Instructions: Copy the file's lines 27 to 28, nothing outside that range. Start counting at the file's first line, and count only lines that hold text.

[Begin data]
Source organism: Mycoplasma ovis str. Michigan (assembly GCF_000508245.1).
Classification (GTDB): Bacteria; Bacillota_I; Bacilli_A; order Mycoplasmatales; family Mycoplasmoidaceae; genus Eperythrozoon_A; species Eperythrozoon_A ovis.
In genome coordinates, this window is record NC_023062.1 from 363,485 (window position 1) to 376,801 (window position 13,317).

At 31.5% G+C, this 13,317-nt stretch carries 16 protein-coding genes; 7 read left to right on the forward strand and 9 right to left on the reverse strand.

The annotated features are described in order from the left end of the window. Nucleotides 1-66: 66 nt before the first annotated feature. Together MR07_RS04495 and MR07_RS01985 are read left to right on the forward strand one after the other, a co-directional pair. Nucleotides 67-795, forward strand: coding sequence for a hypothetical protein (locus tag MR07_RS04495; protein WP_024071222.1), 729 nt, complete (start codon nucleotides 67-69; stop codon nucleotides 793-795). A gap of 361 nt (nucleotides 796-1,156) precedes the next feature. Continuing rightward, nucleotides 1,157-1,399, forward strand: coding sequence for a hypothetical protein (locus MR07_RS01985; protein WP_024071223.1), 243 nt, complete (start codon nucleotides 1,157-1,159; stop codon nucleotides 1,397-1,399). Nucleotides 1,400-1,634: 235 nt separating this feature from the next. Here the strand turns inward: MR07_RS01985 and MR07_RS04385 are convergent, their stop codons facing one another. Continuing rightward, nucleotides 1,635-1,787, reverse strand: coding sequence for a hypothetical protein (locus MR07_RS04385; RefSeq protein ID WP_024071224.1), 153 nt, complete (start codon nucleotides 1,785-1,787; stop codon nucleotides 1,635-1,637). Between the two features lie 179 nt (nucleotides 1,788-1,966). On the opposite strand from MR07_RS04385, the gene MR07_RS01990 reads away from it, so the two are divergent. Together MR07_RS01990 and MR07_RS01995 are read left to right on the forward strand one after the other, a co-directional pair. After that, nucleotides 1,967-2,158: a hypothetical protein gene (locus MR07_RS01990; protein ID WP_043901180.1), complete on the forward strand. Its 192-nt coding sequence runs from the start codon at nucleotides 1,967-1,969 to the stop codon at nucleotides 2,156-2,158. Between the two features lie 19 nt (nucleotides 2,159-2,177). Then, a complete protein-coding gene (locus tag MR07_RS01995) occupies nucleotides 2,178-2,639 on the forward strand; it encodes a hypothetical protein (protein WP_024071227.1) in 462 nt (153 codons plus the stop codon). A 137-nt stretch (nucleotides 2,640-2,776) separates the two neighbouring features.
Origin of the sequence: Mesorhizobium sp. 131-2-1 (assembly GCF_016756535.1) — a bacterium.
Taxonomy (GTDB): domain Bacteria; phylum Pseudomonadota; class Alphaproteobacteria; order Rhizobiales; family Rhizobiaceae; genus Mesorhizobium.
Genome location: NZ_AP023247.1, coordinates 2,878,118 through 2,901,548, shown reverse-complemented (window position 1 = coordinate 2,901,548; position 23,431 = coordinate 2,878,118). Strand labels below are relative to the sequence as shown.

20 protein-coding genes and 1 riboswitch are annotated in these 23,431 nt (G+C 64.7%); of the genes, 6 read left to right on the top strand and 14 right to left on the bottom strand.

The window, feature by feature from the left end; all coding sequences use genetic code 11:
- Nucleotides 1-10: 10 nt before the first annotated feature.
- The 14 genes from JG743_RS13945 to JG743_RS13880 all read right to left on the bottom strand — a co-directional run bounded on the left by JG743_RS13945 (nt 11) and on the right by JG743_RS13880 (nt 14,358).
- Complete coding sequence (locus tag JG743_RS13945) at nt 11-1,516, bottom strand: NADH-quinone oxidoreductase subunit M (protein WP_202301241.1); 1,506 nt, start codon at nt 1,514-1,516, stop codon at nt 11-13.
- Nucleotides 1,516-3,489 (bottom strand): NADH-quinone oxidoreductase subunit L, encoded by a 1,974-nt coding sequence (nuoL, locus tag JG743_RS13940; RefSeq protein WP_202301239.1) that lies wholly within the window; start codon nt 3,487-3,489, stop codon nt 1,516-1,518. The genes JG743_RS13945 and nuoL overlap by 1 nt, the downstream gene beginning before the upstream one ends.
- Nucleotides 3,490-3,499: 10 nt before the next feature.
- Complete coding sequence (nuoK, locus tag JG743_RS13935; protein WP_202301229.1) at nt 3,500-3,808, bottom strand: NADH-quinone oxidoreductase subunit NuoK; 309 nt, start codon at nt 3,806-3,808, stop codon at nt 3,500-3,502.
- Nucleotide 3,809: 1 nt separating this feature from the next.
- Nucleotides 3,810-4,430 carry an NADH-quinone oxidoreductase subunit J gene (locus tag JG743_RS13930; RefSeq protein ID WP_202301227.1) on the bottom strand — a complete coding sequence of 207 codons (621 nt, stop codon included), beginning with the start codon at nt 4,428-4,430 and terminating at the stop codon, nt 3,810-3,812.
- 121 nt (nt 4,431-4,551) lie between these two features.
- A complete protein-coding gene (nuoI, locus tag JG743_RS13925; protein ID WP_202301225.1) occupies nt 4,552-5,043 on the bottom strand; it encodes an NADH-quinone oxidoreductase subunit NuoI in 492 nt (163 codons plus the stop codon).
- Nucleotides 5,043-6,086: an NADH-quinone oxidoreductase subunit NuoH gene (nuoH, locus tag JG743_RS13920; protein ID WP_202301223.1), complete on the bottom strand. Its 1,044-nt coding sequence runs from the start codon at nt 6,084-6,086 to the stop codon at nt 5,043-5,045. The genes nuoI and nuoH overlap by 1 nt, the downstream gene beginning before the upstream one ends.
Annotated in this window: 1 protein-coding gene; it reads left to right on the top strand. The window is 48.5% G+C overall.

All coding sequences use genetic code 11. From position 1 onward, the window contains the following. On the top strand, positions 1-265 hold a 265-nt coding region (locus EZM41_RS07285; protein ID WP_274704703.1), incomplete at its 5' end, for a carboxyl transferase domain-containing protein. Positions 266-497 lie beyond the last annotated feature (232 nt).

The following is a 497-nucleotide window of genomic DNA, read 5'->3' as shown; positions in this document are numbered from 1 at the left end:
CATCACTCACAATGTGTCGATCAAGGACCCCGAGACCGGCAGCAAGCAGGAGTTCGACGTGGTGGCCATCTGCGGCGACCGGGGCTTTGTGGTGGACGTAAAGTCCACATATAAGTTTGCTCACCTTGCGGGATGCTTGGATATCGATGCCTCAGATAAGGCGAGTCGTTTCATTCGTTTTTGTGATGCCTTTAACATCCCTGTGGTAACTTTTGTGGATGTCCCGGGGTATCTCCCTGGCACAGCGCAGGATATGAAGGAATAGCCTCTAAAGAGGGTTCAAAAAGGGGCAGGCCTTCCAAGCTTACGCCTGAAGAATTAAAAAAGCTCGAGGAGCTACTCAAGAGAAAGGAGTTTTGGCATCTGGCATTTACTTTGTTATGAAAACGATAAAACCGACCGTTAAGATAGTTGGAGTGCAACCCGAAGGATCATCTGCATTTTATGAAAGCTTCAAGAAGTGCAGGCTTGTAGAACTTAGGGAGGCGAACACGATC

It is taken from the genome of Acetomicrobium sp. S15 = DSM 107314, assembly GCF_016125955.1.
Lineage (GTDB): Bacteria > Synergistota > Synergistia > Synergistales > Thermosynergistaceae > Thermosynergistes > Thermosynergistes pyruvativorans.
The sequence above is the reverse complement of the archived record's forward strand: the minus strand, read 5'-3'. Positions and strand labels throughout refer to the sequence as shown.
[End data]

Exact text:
Lineage (GTDB): Bacteria > Synergistota > Synergistia > Synergistales > Thermosynergistaceae > Thermosynergistes > Thermosynergistes pyruvativorans.
The sequence above is the reverse complement of the archived record's forward strand: the minus strand, read 5'-3'. Positions and strand labels throughout refer to the sequence as shown.